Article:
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Roll20 Founder Nolan T Jones Talks About Online Abuse And #Roll20CON

#Roll20CON runs for 24 hours on June 3rd and will be raising money for Cybersmile throughout the event.

You are one of the founders of Roll20, can you tell us a bit more about the company and what it does?

At our core, Roll20 is an online platform for playing traditional tabletop (often roleplaying) games. We started a little over four years ago out of necessity – myself along with cofounders Riley Dutton and Richard Zayas made Roll20 so we’d be able to play ourselves after we moved across the United States from each other. We wondered if others could use a similar solution and it turned out they could!

So, it’s your first 24 hour online convention next month (#Roll20CON on June 3rd if you’ve been living on the moon!) how will it work? What made you choose Cybersmile as the official charity partner for the event?

We’re hoping a whole lot of people play and watch a whole lot of games! We’re doing as much as possible to encourage people to play on Roll20 – including unlocking Dynamic Lighting (a special way to do encounters simulating darkness) for the day for everyone – as well as making a really fantastic line-up of Twitch streaming content.

As for joining with you all at Cybersmile, internally the Roll20 crew discussed a lot of different charities, and Cybersmile simply kept coming up as a great fit. We at Roll20 know and value the importance of positive communities, and could see that Cybersmile places the same emphasis we do on the issue (we also offer 24 hour trained support for anybody affected by all forms of cyberbullying and digital abuse – visit our online abuse support section for further details).

Have you ever experienced abuse online? If so, how did you deal with it?

Yes, I’ve experienced abuse online. There was also a period where I contributed to online toxicity (to make sure your online behaviour is up to scratch please explore our guide to good netiquette area of the site). The combination of immediacy and distance that the internet provides encourages people to fall into communication that does not respect boundaries. In our in-person interactions it would be shocking to see people act nearly as forceful or insistent as they are online about hosting their opinions and emotions on others.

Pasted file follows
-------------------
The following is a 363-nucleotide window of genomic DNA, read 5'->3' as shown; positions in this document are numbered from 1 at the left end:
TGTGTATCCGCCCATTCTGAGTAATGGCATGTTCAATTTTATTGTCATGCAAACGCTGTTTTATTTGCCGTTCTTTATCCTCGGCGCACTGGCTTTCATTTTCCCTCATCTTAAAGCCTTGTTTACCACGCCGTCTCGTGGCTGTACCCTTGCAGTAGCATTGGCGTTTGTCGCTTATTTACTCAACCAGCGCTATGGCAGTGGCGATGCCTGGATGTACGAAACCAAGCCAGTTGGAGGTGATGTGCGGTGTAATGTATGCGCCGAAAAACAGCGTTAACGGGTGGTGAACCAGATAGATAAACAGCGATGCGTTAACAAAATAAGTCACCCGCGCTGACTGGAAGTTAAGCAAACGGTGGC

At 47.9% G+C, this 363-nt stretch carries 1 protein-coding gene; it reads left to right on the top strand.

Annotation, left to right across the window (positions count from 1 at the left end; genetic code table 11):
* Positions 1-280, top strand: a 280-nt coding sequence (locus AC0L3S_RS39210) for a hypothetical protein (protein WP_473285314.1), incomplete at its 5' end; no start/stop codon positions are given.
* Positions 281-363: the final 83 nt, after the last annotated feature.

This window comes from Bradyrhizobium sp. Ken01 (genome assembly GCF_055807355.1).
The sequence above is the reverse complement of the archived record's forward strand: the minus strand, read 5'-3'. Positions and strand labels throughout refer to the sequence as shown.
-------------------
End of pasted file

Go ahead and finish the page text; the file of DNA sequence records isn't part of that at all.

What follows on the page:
As both someone who formerly crossed boundaries and has experienced online harassment, I’ve had to change the emphasis I put on social media – stopping myself from reacting to abusers or from imagining that all discussion online revolves around me (for further top tips read our coping strategies for online abuse). In both cases I long ago came to the important realization that if a space is not inviting, I need to walk away from it. Combatting abuse is learning that not everyone loves you and re-emphasizing those that do.

What advice would you give to somebody suffering abuse and harassment online?

Firstly, know that you are not alone and rarely (despite how all-consuming it feels) does the abuse require an immediate reaction. I spent six years in law enforcement call centers, and I’m painfully aware that the help and justice we all want is very difficult to gets fast or efficiently as we want it. But we are fortunate that so many avenues for healing and restoration exist. Utilize available resources in order to protect yourself and reestablish your safety.

Where do you think the line is between healthy competitive gaming and abusive/toxic behaviour?

“Is everyone having fun?” I play a lot of competitive games, both online games like Heroes of the Storm and live sports such as basketball. While losing can be frustrating, it doesn’t eclipse the enjoyment to be found in the individual solid play or the excitement of facing a challenging opponent. When someone goes outside of sportsmanship to insult or threaten others instead of foster better competition, they have crossed the line and should be removed until they understand where the line is.